In the advent of social media, the consumers are the ones actively seeking brands that fulfil their emotional needs, support their aspirations and allay their fears. Not only do they seek these active emotional connections, they also tend to share their emotional experiences with a brand on their online communities on Facebook, Twitter or Yookos.

This social sharing of emotional experiences is a desired sweet spot because brands with strong bonds with their customers reap the benefits of word of mouth marketing. Peer-to-peer recommendations that come via word of mouth marketing are powerful influencers of purchase behaviour as people trust and act upon their friends' recommendations more than their compliance with advertisements.


Nike have taken emotional branding to another level. The sportswear manufacturer uses the "emotional branding technique of archetypes in its advertising - more specifically the story of the Hero. It's an age old tale of a hero pitted against a great foe and after a great struggle, emerging triumphant."

Coca cola is another brand that effectively leverages emotional branding in its communication and advertisements. I remember an advert in which a cool looking dude enters a bus singing along to music from his walkman (remember those?) and sits behind a very sultry lady. They then lock eyes and laugh in a carefree way that stole the hearts of many young people who were their target audience. Coca Cola still remains the beverage for cool people of its emotive storytelling!

How does your brand fare? Let's talk about this and I can show you some interesting emotional branding strategies.

About Joseph Neusu

Joseph Neusu is a digital marketer with extensive experience in digital strategy and execution, including social media. He has a great passion for understanding human behaviour and is an expert in neuroscience marketing. He is helping brands in the travel and hospitality industries in Africa get the best results out of their digital strategies. He offers strategy formulation, campaign execution and consultation. He can be reached on 071 811 7753 or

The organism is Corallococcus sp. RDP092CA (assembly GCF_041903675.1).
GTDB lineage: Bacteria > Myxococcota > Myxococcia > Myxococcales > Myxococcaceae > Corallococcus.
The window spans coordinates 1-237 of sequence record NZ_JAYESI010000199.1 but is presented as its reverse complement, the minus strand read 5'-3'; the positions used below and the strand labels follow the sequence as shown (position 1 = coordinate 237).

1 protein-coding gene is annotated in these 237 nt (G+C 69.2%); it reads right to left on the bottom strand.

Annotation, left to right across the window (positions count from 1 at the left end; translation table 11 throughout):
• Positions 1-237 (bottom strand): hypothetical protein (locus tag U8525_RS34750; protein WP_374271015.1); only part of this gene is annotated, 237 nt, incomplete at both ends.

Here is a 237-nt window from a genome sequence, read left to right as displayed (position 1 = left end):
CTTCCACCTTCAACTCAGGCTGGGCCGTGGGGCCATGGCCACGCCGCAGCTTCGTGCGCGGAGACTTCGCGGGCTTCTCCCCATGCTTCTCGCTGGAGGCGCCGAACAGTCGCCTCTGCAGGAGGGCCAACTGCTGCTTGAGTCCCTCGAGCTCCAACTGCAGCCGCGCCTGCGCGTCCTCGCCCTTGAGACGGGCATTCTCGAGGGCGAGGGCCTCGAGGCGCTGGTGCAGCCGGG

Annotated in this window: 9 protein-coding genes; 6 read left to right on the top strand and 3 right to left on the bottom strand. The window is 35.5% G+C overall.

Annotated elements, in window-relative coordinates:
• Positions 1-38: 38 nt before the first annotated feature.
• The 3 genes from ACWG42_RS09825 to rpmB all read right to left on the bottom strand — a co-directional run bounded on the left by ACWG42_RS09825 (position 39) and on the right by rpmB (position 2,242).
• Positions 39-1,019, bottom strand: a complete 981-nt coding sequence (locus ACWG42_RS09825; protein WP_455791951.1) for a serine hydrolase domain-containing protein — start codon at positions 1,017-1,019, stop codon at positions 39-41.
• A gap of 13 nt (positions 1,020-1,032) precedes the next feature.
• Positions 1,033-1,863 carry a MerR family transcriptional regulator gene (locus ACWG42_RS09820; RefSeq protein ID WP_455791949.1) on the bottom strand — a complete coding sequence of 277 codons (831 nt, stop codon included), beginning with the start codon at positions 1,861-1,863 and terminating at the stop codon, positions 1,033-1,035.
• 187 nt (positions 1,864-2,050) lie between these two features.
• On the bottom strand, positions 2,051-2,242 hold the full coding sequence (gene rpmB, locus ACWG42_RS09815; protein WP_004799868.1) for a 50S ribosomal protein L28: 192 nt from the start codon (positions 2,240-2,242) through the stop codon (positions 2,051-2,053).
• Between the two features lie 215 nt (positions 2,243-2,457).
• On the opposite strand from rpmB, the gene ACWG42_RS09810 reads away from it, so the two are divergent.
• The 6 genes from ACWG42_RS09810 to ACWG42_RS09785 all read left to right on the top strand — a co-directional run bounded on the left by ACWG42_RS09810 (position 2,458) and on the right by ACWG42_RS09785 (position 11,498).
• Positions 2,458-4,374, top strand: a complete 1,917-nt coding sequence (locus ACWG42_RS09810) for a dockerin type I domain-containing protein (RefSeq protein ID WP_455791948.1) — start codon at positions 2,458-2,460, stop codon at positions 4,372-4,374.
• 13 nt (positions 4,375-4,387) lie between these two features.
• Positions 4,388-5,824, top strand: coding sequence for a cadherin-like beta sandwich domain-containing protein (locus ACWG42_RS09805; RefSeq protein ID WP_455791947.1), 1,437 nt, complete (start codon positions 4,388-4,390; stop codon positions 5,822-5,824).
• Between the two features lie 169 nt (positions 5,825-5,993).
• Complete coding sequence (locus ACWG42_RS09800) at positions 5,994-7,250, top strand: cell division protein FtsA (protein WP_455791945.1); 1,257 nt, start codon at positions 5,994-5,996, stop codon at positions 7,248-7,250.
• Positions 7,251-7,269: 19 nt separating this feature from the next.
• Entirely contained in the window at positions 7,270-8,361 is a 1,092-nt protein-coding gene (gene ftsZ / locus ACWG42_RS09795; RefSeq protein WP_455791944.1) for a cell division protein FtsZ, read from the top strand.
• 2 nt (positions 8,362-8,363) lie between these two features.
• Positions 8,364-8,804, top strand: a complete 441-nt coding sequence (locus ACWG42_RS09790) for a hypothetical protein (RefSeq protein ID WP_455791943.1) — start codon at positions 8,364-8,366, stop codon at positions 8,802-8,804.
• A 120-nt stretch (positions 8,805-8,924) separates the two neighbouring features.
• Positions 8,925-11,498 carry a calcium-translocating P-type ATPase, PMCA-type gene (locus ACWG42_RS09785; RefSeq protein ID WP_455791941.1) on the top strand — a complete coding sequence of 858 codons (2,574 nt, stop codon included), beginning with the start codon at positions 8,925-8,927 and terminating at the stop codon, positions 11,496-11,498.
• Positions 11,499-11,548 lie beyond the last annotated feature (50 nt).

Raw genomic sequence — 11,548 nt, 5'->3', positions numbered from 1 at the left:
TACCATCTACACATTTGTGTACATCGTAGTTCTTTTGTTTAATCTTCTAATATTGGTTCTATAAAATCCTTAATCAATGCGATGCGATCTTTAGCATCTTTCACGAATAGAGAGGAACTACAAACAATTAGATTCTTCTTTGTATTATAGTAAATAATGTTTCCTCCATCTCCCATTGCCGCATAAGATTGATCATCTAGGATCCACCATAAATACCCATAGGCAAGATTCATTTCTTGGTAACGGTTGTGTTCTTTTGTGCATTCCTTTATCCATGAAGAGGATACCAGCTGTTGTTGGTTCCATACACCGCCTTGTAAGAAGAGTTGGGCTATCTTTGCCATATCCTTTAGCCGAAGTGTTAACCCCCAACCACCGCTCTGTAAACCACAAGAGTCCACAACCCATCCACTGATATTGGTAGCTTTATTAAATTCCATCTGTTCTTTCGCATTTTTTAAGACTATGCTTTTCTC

Busisiwe Dhlamini
Love this and completely agree. Maybe because I am a woman? :-) Funny enough, before I even got to bottom half of this article I already thought "Coca Cola does this", one of the reason I love that brand so much.
Posted on 29 Aug 2014 20:45
Hi Joseph,You are 110% correct here...However, you try telling Unilever, Tiger brands and P&G these things...They will whip out a book that agencies are probably not even aware of called, "How to let your agency down nicely without destroying the creative process..."Then they will back it up with a Millwood Brown stats and tell you a research group has decided what is relevant and creative...Clients do not have an emotional connection with their brand, they have a functional one, because function determines bottom line in their minds...Hubbabaloo in my mind...If you have an emotional connection, it will sell...But how many times have agencies lost that fight and watched their great ideas go down that client toilet..."I know, let's spend cr@p loads of cash on an idea no one will connect with... It will make us millions..."Foobar!!!
Posted on 1 Sep 2014 14:03
Seriane Morapeli
Well-stated Joseph. Emotional branding is very effective and more so if it relates to the consumer's context. As a non-alcohol drinker I do not quite dwell much on alcohol ads, but the Bells Whisky ad about the father who learns to read in order to be able to read his son's book; appealed to my emotions and still has me saying "give that man or woman a Bells" following great achievements I witness.
Posted on 9 Sep 2014 10:35